Technology » Science

Backyard Mosquito Spraying Booms, but May be too Deadly

Backyard Mosquito Spraying Booms, but May be too Deadly

By John Flesher | Aug 19, 2022

Chemical bombardment to keep mosquitoes in check is beginning to worry scientists who fear over-use of pesticides is harming pollinators and worsening a growing threat to birds that eat insects.

Giant Sharks Once Roamed the Seas, Feasting on Huge Meals

Giant Sharks Once Roamed the Seas, Feasting on Huge Meals

By Maddie Burakoff | Aug 18, 2022

A giant shark that roamed the oceans millions of years ago could have devoured a creature the size of a killer whale in just five bites, new research suggests.

Scientists Warn of Dire Effects as Mediterranean Heats Up

Scientists Warn of Dire Effects as Mediterranean Heats Up

By Ciaran Giles and Ilan Ben Zion | Aug 17, 2022

While vacationers might enjoy the Mediterranean Sea's summer warmth, climate scientists are warning of dire consequences for its marine life as it burns up in a series of severe heat waves.

Scientists Say New Climate Law is Likely to Reduce Warming

Scientists Say New Climate Law is Likely to Reduce Warming

By Seth Borenstein | Aug 17, 2022

Massive incentives for clean energy in the U.S. law signed Tuesday by President Joe Biden should reduce future global warming "not a lot, but not insignificantly either," according to a climate scientist.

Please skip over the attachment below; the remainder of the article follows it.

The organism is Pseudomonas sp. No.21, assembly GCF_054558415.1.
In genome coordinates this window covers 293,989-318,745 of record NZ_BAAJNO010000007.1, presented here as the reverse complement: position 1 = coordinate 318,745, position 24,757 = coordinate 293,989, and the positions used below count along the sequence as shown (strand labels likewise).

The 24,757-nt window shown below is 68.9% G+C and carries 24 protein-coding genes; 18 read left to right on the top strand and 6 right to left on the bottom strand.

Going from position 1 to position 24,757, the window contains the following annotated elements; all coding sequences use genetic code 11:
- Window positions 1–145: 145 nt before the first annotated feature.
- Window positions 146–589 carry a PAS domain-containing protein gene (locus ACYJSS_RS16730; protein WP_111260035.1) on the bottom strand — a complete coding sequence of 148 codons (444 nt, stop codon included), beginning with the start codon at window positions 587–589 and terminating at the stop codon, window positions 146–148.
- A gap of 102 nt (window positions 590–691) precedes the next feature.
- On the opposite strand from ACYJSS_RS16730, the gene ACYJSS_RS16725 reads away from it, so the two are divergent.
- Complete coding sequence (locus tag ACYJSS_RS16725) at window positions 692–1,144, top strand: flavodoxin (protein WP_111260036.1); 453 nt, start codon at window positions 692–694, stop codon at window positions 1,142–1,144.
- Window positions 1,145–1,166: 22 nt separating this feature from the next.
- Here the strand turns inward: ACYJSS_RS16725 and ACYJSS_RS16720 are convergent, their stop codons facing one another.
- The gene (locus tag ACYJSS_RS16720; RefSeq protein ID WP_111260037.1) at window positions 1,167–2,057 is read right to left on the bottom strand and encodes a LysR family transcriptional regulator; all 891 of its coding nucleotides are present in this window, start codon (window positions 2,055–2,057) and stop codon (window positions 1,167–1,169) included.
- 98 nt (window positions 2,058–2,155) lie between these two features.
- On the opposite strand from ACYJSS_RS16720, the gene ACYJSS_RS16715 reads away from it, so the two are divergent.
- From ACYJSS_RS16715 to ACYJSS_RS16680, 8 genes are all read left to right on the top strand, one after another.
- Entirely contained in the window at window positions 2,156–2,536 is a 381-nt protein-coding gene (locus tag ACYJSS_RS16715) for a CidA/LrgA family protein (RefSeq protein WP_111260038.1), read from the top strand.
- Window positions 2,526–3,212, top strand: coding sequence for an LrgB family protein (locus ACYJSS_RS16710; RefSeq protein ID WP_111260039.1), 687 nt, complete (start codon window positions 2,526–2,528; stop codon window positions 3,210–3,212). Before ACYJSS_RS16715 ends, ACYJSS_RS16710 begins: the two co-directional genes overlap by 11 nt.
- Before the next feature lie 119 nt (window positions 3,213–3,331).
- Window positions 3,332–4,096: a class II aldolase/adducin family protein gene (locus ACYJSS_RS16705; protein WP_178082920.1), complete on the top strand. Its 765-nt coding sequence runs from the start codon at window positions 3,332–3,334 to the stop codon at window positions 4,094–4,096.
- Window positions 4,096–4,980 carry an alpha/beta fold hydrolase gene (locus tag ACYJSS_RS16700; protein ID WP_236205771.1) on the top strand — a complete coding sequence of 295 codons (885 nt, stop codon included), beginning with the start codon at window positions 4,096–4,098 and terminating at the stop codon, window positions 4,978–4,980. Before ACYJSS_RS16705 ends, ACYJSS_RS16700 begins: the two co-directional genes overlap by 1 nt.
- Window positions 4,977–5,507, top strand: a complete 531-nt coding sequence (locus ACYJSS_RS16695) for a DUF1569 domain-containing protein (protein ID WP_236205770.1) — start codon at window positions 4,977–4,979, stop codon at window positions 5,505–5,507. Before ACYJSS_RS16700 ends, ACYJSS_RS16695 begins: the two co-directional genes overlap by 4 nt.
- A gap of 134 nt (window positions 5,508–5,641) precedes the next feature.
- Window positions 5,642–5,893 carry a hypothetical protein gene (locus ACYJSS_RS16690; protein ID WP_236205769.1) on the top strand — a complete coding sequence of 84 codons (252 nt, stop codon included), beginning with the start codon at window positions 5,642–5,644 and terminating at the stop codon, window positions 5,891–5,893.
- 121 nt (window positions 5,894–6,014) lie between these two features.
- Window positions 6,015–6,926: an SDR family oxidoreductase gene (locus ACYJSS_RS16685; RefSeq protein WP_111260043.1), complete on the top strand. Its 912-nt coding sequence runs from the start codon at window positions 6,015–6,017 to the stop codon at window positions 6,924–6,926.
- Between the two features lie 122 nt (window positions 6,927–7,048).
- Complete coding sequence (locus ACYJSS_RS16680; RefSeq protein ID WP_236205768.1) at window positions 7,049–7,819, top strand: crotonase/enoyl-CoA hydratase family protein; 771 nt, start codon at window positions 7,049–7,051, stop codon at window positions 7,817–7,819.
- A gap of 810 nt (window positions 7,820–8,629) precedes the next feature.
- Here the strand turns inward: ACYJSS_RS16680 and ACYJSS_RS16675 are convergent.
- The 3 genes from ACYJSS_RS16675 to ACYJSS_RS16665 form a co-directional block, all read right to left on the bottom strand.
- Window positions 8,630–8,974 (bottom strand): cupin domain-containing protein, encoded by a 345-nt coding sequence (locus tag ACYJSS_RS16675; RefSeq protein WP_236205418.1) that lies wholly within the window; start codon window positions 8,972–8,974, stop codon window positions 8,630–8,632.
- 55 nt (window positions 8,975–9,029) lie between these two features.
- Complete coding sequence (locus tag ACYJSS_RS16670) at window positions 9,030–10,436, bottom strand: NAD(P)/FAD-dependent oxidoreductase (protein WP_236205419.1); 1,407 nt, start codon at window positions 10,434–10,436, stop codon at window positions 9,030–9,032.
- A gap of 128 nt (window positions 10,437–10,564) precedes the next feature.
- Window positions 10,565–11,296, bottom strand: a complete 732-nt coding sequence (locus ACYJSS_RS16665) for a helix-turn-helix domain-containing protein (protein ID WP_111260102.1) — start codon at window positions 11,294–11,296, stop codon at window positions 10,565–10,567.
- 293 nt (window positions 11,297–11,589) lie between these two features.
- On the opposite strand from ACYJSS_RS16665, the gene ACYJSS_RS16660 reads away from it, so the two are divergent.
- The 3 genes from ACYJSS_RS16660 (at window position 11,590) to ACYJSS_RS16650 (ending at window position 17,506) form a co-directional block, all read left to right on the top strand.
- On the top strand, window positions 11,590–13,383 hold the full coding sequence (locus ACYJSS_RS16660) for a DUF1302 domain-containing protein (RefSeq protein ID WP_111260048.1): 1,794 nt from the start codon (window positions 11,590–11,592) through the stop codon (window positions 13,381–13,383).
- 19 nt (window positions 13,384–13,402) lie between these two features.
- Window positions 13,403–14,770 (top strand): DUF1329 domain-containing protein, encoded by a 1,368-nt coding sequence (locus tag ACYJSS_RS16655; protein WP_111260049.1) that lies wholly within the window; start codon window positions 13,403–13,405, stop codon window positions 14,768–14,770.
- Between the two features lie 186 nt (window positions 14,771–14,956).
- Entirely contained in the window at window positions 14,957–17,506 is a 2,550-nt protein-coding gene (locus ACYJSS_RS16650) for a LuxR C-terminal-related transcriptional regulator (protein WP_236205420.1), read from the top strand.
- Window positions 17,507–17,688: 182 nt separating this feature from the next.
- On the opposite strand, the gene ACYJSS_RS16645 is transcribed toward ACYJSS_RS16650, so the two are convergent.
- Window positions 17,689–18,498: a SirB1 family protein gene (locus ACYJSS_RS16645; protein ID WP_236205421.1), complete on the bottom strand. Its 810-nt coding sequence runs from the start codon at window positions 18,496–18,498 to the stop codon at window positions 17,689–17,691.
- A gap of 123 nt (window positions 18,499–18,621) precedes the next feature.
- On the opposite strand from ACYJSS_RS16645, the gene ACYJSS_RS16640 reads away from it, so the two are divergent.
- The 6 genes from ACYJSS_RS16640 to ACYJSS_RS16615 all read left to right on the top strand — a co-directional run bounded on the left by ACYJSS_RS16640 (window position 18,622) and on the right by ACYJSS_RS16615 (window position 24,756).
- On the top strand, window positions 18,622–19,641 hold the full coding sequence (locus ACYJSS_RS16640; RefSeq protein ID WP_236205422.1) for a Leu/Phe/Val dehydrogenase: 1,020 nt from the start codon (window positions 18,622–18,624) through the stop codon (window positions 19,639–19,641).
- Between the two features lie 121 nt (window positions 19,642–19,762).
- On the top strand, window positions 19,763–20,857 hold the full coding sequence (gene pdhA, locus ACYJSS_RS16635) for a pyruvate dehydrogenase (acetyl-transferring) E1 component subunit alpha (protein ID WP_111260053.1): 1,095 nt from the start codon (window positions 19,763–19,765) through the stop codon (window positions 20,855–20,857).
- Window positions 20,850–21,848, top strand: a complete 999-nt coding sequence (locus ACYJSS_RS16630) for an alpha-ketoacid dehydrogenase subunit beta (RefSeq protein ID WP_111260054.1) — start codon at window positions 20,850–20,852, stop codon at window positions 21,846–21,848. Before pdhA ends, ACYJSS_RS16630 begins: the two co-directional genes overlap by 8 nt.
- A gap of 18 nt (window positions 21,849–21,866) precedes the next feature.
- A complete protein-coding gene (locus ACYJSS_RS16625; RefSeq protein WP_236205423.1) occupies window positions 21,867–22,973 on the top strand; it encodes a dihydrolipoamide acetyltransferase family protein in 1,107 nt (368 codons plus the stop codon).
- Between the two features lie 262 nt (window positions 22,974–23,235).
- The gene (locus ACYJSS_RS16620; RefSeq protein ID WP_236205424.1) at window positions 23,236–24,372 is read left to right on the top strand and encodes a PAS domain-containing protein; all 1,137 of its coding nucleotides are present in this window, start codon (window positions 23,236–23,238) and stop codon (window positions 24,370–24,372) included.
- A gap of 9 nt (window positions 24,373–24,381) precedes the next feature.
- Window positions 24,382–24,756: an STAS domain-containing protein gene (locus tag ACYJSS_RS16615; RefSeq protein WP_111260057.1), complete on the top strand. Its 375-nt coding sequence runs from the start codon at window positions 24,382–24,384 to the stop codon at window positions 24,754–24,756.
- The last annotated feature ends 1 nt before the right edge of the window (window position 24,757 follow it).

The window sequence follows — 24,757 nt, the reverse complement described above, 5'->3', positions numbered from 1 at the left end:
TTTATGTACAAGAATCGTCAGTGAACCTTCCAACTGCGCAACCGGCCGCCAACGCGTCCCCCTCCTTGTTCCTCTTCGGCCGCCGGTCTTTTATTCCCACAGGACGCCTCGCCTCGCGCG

New Climate Deal Spurs Hopes of More Carbon Storage Projects

New Climate Deal Spurs Hopes of More Carbon Storage Projects

By Mead Gruver | Aug 16, 2022

The concept known as carbon storage has long been touted as an answer to global warming that preserves the energy industry's burning of fossil fuels to generate electricity.

AP-NORC Poll: Many in U.S. Doubt their Own Impact on Climate

AP-NORC Poll: Many in U.S. Doubt their Own Impact on Climate

By Hannah Fingerhut and Nuha Dolby | Aug 14, 2022

Americans are less concerned now about how climate change might impact them personally — and about how their personal choices affect the climate — than they were three years ago, a new poll shows.

Officials: Loud 'Boom' Heard in North Utah Likely a Meteor

Officials: Loud 'Boom' Heard in North Utah Likely a Meteor

Aug 14, 2022

A loud "boom" heard across areas of northern Utah was likely a meteor, officials said Saturday.

Scientists Use Tiny Trackers, Plane to Follow Moths on Move

Scientists Use Tiny Trackers, Plane to Follow Moths on Move

By Maddie Burakoff | Aug 12, 2022

Trillions of insects migrate across the globe each year, yet little is known about their journeys. So to look for clues, scientists in Germany took to the skies.

Do Spiders Sleep? Study Suggests They May Snooze Like Humans

Do Spiders Sleep? Study Suggests They May Snooze Like Humans

By Maddie Burakoff | Aug 9, 2022

It's a question that keeps some scientists awake at night: Do spiders sleep?

South Korean Spacecraft Launched to the Moon, Country's 1st

South Korean Spacecraft Launched to the Moon, Country's 1st

By Marcia Dunn | Aug 5, 2022

South Korea joined the stampede to the moon Thursday with the launch of a lunar orbiter that will scout out future landing spots.

As Species Recover, Some Threaten Others in More Dire Shape

As Species Recover, Some Threaten Others in More Dire Shape

By John Flesher, Christina Larson, and Patrick Whittle | Aug 1, 2022